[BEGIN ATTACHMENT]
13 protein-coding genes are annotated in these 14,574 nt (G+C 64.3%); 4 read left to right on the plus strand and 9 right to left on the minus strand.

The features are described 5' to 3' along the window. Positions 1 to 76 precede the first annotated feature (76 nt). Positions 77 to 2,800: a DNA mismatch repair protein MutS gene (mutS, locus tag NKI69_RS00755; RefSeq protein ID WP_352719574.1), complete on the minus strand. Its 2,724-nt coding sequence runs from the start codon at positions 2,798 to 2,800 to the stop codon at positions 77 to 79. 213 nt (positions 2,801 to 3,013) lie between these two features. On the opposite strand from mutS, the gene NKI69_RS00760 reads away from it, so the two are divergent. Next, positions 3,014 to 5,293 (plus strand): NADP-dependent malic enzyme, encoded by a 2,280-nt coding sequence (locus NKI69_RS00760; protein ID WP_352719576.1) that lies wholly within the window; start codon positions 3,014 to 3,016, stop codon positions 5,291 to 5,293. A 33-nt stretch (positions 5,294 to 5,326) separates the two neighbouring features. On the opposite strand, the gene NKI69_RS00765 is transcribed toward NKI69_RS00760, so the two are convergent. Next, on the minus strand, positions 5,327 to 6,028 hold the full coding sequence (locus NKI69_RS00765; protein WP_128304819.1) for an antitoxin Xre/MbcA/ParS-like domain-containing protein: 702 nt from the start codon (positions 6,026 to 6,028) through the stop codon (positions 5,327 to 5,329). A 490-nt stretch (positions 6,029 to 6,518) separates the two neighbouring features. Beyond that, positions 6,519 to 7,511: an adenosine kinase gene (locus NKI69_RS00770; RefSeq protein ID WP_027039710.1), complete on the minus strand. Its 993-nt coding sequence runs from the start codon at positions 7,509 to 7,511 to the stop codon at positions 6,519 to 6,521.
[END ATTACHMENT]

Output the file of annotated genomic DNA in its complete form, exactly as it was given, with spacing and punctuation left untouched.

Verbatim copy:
13 protein-coding genes are annotated in these 14,574 nt (G+C 64.3%); 4 read left to right on the plus strand and 9 right to left on the minus strand.

The features are described 5' to 3' along the window. Positions 1 to 76 precede the first annotated feature (76 nt). Positions 77 to 2,800: a DNA mismatch repair protein MutS gene (mutS, locus tag NKI69_RS00755; RefSeq protein ID WP_352719574.1), complete on the minus strand. Its 2,724-nt coding sequence runs from the start codon at positions 2,798 to 2,800 to the stop codon at positions 77 to 79. 213 nt (positions 2,801 to 3,013) lie between these two features. On the opposite strand from mutS, the gene NKI69_RS00760 reads away from it, so the two are divergent. Next, positions 3,014 to 5,293 (plus strand): NADP-dependent malic enzyme, encoded by a 2,280-nt coding sequence (locus NKI69_RS00760; protein ID WP_352719576.1) that lies wholly within the window; start codon positions 3,014 to 3,016, stop codon positions 5,291 to 5,293. A 33-nt stretch (positions 5,294 to 5,326) separates the two neighbouring features. On the opposite strand, the gene NKI69_RS00765 is transcribed toward NKI69_RS00760, so the two are convergent. Next, on the minus strand, positions 5,327 to 6,028 hold the full coding sequence (locus NKI69_RS00765; protein WP_128304819.1) for an antitoxin Xre/MbcA/ParS-like domain-containing protein: 702 nt from the start codon (positions 6,026 to 6,028) through the stop codon (positions 5,327 to 5,329). A 490-nt stretch (positions 6,029 to 6,518) separates the two neighbouring features. Beyond that, positions 6,519 to 7,511: an adenosine kinase gene (locus NKI69_RS00770; RefSeq protein ID WP_027039710.1), complete on the minus strand. Its 993-nt coding sequence runs from the start codon at positions 7,509 to 7,511 to the stop codon at positions 6,519 to 6,521.